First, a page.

A July of immersion in chaos and poverty.  It was so out of the realm of things I knew, that I loved all of it, in its filth, chaos, beauty and discomforts. There seemed no rhyme or reason to anything.  People drove on roads like there were no rules at all.  Lines on the roads meant nothing.  People drove the wrong way down one-way streets and honked the entire time.  With Egyptians there was a veritable cacophony of honks ricocheting through the air.

It was a July, where on my first night, we had a maniac taxi driver who squeezed between two cars at 80mph in the tunnel under the Nile, holding a cigarette with one hand and speaking in Arabic with Latif, one of my classmates. He was using wild hand gestures and looking at Latif while careening along in this tunnel and into Cairo. I thought, This is it! I’m going to die my first night in Cairo. And not from terrorists, as everyone back home was afraid of. From a gruesome car accident in a tunnel under the Nile.

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chaotic Cairo seen from a taxi

A July laughing with Lisa over all her hilarious stories and over Lisa’s doll. As an ESL teacher, Lisa brought a doll she made, which she photographed in various locations, such as in front of the Pyramids and other landmarks. Our roommate, Souhaila, was a serious Muslim who believed the doll was harram, or sinful.  Every time she saw Lisa’s doll lying around the apartment, she turned it face down or she asked Lisa to remove it. Lisa was Muslim too, but she didn’t see it this way.  She saw it as a plaything for children, something they enjoyed, especially when she brought back pictures of it in front of landmarks throughout the world. I was a bystander in this disagreement between two Muslims, but I had to say, I found Lisa’s take much more moderate and reasonable. Besides Lisa had a fabulous sense of humor and I couldn’t help but laugh as she decided, on our last morning in Cairo, to take pictures of the doll in various places throughout the flat, including on Souhaila’s bed.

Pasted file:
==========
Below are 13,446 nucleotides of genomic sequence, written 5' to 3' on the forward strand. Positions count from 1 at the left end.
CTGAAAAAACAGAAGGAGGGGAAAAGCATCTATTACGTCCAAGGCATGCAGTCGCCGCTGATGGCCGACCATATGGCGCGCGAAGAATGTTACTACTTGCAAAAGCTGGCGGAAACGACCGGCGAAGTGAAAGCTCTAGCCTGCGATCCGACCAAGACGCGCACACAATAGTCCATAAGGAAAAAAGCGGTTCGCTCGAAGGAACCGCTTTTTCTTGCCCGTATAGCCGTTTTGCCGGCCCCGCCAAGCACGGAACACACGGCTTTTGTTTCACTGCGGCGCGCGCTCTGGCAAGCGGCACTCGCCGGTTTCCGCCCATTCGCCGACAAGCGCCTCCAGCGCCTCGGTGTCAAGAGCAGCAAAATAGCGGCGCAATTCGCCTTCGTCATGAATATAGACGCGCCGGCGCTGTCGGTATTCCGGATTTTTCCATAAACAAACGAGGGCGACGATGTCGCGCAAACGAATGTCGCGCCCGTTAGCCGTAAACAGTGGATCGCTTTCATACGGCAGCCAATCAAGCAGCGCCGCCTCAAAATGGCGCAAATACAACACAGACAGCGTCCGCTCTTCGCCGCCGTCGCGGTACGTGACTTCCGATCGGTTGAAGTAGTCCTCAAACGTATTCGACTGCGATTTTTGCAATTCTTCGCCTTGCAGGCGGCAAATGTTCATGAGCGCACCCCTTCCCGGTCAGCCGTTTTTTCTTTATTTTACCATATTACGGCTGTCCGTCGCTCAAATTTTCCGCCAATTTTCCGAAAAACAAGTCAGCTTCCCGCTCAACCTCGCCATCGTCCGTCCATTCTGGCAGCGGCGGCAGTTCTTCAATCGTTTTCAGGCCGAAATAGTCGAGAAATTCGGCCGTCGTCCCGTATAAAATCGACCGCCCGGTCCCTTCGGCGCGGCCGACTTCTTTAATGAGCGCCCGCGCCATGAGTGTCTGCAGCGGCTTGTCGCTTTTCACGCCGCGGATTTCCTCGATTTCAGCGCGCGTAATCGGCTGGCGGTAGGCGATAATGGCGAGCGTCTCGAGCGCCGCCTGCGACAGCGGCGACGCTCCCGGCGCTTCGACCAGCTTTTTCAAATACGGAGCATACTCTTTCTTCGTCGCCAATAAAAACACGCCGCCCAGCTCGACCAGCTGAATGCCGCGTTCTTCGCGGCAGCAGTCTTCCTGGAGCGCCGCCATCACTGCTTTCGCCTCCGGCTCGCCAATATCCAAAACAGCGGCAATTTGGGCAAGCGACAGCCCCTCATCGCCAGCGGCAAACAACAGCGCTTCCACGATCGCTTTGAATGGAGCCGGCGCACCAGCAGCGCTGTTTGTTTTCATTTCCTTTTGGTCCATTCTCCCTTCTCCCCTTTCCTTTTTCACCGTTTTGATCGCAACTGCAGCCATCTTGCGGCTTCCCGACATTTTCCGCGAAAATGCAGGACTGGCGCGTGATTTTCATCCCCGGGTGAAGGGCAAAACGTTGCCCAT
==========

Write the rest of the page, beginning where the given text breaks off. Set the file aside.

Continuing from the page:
This July in Cairo was my first visit to an Arab country, and my first visit where I went to live without anyone I knew, although I was part of a group studying Arabic. It was so strange to go to what seemed such an alien country. My imagination prepared a picture of what to expect — my surroundings, the place I would stay, the people. My picture was so badly misinformed and misguided that Cairo was in fact like visiting a distant planet. More like Mars than Earth.

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After I returned home from Egypt, I moved out of my house into a house in Arlington, VA with one of my classmates from my Master’s program. I would stay there a year while I finished my Master’s, graduating in May 2008.  After an exhaustive and unsuccessful job search, I moved back into my house, although my husband and I remained separated.  It wasn’t until February of 2010 that I got a job in South Korea teaching ESL and moved out for long periods while I went to teach there and later in Oman.